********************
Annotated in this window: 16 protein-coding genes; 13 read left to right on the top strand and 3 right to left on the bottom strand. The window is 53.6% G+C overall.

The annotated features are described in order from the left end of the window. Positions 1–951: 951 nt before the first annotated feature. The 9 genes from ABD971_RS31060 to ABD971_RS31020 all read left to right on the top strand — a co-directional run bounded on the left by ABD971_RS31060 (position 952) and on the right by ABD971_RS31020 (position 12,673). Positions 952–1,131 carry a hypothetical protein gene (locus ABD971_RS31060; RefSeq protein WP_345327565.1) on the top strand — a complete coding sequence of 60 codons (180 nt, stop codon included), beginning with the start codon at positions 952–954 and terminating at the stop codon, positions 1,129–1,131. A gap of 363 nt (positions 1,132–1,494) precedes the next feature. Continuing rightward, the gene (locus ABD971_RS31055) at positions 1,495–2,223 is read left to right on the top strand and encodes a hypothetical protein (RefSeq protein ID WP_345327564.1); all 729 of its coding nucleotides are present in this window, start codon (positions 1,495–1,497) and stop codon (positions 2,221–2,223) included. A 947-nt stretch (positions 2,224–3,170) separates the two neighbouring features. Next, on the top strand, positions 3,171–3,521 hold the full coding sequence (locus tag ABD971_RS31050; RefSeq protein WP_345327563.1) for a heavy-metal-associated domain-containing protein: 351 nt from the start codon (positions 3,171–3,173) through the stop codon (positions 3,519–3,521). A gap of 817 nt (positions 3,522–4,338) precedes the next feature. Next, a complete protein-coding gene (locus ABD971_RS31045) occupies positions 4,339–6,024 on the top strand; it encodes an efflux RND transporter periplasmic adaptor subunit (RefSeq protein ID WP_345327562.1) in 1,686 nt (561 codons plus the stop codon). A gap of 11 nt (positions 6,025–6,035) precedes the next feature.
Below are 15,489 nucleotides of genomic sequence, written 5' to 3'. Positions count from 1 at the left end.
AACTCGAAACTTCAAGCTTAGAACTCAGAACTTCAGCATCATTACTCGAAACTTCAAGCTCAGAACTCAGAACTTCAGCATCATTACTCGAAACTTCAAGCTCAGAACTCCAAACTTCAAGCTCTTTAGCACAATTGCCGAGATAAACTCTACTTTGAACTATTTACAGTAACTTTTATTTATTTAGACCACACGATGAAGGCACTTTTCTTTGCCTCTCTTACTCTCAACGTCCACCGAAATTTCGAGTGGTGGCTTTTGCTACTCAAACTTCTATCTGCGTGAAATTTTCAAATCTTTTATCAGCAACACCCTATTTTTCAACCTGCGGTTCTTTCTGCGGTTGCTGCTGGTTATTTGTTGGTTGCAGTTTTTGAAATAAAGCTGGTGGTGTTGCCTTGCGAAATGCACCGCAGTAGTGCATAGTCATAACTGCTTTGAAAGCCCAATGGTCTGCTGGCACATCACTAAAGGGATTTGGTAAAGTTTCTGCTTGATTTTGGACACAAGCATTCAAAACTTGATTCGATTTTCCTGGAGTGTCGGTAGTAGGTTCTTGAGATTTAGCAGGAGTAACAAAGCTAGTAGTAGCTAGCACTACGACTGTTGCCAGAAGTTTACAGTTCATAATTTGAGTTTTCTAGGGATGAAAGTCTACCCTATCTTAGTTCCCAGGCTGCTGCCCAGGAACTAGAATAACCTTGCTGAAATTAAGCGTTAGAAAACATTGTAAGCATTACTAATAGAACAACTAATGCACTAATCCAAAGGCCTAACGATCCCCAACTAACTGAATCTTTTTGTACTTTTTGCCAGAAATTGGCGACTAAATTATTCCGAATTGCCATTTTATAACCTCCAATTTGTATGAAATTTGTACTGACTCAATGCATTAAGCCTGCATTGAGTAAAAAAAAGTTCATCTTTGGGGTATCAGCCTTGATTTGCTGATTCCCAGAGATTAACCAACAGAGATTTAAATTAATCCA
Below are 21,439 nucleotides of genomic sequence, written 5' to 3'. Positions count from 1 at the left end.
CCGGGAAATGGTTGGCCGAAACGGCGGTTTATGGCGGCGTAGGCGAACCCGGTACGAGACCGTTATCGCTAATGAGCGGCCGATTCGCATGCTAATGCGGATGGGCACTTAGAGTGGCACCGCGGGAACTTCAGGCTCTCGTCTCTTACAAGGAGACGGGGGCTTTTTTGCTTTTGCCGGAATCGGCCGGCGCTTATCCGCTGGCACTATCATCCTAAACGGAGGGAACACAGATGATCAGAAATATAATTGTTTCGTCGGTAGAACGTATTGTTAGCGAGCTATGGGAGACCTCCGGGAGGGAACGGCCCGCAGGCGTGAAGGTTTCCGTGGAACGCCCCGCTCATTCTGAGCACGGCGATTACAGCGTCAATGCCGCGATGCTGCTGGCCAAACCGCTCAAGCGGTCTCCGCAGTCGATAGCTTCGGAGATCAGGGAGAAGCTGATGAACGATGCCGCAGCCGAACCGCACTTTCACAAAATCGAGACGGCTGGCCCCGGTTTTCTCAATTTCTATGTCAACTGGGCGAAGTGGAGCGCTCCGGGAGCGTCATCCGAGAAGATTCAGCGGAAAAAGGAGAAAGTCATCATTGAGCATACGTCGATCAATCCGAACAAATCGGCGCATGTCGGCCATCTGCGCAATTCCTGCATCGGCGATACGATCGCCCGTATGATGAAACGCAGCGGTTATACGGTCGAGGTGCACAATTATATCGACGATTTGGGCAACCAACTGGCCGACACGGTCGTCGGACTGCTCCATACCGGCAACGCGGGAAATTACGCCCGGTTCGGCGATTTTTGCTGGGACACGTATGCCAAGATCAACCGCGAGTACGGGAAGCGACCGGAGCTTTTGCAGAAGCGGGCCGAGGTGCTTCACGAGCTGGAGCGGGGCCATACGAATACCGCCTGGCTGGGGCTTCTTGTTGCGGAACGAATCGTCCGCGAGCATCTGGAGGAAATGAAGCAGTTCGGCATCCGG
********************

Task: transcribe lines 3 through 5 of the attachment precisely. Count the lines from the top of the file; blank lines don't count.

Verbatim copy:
Below are 15,489 nucleotides of genomic sequence, written 5' to 3'. Positions count from 1 at the left end.
AACTCGAAACTTCAAGCTTAGAACTCAGAACTTCAGCATCATTACTCGAAACTTCAAGCTCAGAACTCAGAACTTCAGCATCATTACTCGAAACTTCAAGCTCAGAACTCCAAACTTCAAGCTCTTTAGCACAATTGCCGAGATAAACTCTACTTTGAACTATTTACAGTAACTTTTATTTATTTAGACCACACGATGAAGGCACTTTTCTTTGCCTCTCTTACTCTCAACGTCCACCGAAATTTCGAGTGGTGGCTTTTGCTACTCAAACTTCTATCTGCGTGAAATTTTCAAATCTTTTATCAGCAACACCCTATTTTTCAACCTGCGGTTCTTTCTGCGGTTGCTGCTGGTTATTTGTTGGTTGCAGTTTTTGAAATAAAGCTGGTGGTGTTGCCTTGCGAAATGCACCGCAGTAGTGCATAGTCATAACTGCTTTGAAAGCCCAATGGTCTGCTGGCACATCACTAAAGGGATTTGGTAAAGTTTCTGCTTGATTTTGGACACAAGCATTCAAAACTTGATTCGATTTTCCTGGAGTGTCGGTAGTAGGTTCTTGAGATTTAGCAGGAGTAACAAAGCTAGTAGTAGCTAGCACTACGACTGTTGCCAGAAGTTTACAGTTCATAATTTGAGTTTTCTAGGGATGAAAGTCTACCCTATCTTAGTTCCCAGGCTGCTGCCCAGGAACTAGAATAACCTTGCTGAAATTAAGCGTTAGAAAACATTGTAAGCATTACTAATAGAACAACTAATGCACTAATCCAAAGGCCTAACGATCCCCAACTAACTGAATCTTTTTGTACTTTTTGCCAGAAATTGGCGACTAAATTATTCCGAATTGCCATTTTATAACCTCCAATTTGTATGAAATTTGTACTGACTCAATGCATTAAGCCTGCATTGAGTAAAAAAAAGTTCATCTTTGGGGTATCAGCCTTGATTTGCTGATTCCCAGAGATTAACCAACAGAGATTTAAATTAATCCA
Below are 21,439 nucleotides of genomic sequence, written 5' to 3'. Positions count from 1 at the left end.